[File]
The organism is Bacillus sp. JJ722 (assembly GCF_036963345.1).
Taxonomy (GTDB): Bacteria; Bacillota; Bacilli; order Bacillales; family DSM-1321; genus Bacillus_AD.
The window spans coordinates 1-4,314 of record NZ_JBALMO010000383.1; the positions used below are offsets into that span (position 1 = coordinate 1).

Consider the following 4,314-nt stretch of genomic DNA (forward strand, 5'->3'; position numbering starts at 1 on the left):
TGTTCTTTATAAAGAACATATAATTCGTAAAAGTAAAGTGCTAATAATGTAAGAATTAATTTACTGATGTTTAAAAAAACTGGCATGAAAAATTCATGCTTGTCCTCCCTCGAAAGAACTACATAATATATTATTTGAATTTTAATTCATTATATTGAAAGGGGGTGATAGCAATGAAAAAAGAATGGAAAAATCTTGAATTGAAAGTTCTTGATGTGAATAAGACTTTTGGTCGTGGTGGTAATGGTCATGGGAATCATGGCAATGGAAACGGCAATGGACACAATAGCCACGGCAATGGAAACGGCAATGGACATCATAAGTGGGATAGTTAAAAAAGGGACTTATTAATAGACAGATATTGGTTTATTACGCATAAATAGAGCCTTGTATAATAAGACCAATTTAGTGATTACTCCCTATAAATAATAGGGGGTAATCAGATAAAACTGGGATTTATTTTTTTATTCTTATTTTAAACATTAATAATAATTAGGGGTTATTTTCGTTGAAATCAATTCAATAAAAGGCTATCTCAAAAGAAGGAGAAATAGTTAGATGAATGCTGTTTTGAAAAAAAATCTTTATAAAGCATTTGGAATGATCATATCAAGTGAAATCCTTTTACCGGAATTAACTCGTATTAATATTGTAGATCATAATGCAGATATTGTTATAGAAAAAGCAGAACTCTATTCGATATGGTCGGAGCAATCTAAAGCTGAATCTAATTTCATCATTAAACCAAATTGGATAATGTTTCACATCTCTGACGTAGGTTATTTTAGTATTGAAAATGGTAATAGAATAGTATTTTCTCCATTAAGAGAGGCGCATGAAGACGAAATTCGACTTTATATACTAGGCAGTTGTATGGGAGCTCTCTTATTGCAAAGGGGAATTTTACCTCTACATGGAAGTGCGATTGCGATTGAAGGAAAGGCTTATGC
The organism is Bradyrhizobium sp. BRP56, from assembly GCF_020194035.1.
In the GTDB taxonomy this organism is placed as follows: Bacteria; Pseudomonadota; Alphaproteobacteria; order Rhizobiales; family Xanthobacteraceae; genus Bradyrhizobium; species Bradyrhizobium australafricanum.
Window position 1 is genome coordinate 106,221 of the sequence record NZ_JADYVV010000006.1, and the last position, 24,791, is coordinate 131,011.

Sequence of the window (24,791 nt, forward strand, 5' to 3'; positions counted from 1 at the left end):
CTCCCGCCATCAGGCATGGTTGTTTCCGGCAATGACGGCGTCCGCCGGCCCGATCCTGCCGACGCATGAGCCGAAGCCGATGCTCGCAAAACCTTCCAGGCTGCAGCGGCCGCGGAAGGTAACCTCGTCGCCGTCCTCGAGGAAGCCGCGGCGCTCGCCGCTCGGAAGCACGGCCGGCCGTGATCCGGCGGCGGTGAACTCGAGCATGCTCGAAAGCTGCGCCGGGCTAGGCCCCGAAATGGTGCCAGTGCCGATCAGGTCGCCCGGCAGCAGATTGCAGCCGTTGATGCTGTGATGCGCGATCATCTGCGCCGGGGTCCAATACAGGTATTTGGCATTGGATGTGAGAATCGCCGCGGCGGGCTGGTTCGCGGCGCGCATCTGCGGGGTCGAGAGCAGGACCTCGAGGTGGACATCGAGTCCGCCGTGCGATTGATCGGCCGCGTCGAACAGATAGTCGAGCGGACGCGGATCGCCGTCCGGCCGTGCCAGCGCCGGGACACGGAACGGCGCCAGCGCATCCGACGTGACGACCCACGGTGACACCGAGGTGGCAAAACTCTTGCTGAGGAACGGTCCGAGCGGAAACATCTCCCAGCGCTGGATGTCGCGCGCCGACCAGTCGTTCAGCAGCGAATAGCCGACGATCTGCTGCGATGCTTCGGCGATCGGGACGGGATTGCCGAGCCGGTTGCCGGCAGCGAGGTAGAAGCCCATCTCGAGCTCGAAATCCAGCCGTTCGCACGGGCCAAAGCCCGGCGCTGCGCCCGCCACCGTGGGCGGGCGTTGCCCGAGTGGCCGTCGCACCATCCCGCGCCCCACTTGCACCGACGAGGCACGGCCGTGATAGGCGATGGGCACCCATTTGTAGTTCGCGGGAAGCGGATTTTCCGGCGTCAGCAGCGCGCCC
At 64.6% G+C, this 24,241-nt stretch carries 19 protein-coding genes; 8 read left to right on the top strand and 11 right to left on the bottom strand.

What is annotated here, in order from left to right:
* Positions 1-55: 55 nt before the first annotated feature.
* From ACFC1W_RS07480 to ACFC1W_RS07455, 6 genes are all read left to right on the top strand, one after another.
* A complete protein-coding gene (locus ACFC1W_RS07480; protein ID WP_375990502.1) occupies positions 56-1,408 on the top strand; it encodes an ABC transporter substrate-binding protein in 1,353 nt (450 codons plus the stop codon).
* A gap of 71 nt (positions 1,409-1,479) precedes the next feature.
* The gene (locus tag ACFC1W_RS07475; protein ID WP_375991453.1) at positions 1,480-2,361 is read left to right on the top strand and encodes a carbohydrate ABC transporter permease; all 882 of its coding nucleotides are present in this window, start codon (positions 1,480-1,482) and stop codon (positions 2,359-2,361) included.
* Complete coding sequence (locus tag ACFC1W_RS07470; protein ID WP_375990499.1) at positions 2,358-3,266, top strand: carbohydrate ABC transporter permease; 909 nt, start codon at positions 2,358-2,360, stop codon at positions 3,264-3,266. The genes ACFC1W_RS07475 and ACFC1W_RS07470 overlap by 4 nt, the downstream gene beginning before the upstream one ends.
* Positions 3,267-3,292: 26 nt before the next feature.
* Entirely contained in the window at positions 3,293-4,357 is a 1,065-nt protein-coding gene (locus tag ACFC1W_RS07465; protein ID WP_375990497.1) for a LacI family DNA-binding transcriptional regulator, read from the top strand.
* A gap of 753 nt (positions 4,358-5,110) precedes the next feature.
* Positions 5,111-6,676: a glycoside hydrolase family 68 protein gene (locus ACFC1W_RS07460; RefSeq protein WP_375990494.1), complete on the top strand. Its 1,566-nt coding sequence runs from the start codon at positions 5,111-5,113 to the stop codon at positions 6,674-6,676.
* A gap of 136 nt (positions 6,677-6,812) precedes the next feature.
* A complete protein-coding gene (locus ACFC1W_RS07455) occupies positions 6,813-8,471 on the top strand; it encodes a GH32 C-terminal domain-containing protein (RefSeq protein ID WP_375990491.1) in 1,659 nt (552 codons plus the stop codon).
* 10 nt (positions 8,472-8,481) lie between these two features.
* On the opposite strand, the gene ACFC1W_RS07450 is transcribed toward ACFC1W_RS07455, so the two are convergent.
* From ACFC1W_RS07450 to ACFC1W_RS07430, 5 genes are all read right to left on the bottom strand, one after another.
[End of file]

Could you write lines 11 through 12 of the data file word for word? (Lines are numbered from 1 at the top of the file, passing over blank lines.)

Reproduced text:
At 64.6% G+C, this 24,241-nt stretch carries 19 protein-coding genes; 8 read left to right on the top strand and 11 right to left on the bottom strand.

What is annotated here, in order from left to right: